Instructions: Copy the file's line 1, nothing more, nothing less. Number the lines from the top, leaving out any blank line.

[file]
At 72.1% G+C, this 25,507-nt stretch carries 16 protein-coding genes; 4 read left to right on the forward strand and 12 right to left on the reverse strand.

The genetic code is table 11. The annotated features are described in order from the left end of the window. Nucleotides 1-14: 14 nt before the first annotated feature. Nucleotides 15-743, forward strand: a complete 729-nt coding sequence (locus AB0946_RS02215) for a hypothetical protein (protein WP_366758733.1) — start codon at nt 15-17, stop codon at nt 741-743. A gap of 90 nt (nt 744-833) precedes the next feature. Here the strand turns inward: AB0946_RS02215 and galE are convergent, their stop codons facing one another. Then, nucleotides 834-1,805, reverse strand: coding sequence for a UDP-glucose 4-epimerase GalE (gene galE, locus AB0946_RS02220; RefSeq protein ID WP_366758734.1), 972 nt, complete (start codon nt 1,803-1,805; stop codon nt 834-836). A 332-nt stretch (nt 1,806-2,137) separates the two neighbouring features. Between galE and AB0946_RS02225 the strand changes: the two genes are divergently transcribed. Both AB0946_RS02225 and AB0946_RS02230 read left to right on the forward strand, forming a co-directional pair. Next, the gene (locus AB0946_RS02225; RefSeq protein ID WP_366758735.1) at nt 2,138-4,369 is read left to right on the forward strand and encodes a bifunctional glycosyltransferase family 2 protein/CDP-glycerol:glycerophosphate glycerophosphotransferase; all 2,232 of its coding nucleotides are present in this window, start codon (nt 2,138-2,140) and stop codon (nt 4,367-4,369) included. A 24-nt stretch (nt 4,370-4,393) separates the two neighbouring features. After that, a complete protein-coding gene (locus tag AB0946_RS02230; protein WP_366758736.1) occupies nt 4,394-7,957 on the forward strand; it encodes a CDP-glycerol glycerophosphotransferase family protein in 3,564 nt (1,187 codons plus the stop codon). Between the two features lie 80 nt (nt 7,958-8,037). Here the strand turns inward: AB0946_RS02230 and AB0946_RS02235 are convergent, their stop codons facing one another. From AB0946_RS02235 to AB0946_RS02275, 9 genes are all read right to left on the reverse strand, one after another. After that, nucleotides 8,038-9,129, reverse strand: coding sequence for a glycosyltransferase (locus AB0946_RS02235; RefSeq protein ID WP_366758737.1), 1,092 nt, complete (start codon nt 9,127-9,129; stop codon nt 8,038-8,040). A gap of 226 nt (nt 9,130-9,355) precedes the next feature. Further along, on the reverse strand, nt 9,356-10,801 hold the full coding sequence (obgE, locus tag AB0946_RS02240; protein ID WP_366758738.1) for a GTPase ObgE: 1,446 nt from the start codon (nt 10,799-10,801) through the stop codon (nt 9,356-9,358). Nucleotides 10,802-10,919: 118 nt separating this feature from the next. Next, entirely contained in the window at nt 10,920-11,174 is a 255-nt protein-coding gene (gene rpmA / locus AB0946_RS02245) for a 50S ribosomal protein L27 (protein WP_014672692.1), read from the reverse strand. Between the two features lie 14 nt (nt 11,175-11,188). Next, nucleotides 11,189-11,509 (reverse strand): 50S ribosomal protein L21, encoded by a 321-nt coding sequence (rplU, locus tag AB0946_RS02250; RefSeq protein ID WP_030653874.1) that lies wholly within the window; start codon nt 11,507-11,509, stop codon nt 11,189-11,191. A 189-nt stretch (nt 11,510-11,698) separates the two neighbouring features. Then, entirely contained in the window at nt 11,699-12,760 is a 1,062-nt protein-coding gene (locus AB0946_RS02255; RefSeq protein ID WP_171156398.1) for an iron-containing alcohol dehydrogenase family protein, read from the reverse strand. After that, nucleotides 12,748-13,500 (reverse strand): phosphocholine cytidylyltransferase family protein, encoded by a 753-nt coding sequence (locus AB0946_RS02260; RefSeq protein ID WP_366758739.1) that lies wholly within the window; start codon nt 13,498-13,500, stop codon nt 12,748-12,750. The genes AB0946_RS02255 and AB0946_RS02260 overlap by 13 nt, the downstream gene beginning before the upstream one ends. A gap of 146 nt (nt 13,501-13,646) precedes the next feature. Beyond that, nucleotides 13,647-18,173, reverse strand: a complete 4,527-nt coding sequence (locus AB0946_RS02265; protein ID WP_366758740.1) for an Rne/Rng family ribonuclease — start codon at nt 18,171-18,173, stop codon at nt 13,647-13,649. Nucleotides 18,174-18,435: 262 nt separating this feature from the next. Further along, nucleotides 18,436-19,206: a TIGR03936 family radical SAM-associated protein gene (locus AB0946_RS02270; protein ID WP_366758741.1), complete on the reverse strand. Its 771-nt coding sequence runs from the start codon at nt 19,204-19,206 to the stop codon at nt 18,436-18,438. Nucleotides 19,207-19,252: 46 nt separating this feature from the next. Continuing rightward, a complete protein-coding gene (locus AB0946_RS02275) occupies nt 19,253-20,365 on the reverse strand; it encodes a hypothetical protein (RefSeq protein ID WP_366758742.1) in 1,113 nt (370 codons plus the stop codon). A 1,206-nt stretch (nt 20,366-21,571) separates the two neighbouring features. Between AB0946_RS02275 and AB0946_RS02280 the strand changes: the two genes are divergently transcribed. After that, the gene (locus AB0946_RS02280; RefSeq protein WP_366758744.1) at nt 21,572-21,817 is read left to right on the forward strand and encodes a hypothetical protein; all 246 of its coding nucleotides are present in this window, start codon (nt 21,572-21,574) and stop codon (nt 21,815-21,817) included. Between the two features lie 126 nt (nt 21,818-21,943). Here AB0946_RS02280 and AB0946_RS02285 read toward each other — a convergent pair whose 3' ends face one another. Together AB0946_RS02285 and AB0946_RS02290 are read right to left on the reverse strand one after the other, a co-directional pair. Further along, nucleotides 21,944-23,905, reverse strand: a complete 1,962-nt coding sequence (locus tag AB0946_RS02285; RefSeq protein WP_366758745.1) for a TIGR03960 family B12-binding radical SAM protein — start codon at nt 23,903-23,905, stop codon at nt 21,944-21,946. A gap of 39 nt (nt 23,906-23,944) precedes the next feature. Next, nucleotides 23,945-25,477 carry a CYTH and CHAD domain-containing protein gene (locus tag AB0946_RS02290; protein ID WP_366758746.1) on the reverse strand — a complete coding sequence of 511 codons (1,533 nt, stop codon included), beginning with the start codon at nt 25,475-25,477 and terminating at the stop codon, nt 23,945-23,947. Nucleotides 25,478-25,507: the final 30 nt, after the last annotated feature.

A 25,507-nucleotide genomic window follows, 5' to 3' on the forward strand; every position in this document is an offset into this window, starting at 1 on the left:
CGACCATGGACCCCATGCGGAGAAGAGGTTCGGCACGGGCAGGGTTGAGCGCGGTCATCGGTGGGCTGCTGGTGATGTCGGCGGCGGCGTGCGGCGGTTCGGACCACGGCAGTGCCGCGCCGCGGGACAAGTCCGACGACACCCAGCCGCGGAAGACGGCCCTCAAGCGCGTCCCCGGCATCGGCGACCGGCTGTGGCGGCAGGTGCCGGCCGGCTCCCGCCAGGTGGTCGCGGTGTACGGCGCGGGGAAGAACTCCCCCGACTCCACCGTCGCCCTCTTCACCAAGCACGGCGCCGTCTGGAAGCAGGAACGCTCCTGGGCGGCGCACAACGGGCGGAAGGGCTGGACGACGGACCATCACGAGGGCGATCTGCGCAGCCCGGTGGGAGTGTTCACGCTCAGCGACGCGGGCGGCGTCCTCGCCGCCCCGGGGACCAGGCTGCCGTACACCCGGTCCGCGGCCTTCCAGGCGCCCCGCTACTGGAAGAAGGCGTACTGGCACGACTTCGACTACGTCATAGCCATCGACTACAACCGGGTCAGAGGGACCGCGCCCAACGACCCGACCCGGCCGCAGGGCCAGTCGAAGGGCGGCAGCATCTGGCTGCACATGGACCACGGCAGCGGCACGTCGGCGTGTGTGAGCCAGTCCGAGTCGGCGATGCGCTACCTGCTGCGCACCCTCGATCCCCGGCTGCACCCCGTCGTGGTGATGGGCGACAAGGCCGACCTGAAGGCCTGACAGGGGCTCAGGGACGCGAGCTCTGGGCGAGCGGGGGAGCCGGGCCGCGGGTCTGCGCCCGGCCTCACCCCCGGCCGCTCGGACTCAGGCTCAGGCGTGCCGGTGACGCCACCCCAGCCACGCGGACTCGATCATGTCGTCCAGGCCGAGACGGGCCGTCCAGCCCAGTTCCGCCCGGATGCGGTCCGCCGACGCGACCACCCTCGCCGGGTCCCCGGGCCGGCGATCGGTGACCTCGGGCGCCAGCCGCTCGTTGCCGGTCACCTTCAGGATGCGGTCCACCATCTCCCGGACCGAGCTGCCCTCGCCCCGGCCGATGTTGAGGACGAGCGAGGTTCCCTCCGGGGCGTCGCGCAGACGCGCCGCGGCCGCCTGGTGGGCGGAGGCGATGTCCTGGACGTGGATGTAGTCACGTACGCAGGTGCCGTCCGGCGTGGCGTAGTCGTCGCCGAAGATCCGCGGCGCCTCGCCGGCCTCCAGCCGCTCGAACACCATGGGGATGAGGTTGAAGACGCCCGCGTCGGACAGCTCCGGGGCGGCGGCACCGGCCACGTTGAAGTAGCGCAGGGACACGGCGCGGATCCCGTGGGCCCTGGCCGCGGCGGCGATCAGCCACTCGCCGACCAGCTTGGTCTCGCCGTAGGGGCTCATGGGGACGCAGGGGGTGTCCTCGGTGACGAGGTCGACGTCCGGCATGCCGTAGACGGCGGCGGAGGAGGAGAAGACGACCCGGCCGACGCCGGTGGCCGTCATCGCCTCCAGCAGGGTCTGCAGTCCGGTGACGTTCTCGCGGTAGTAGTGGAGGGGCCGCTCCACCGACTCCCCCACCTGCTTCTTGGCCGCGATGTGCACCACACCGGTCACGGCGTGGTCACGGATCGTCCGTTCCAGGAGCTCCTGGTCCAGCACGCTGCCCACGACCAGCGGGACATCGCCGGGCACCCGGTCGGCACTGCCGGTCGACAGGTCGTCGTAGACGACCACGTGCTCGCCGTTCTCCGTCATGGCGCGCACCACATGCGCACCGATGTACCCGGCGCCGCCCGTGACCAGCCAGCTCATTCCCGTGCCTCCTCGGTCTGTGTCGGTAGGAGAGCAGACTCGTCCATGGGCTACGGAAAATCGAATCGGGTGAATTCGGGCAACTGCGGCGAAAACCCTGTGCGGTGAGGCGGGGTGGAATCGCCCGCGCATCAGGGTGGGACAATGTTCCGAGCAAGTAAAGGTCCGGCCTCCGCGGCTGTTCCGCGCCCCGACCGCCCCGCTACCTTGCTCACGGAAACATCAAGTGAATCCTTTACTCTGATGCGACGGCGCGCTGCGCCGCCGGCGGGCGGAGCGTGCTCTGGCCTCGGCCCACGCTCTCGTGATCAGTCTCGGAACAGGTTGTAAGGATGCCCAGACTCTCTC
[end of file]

At 72.1% G+C, this 25,507-nt stretch carries 16 protein-coding genes; 4 read left to right on the forward strand and 12 right to left on the reverse strand.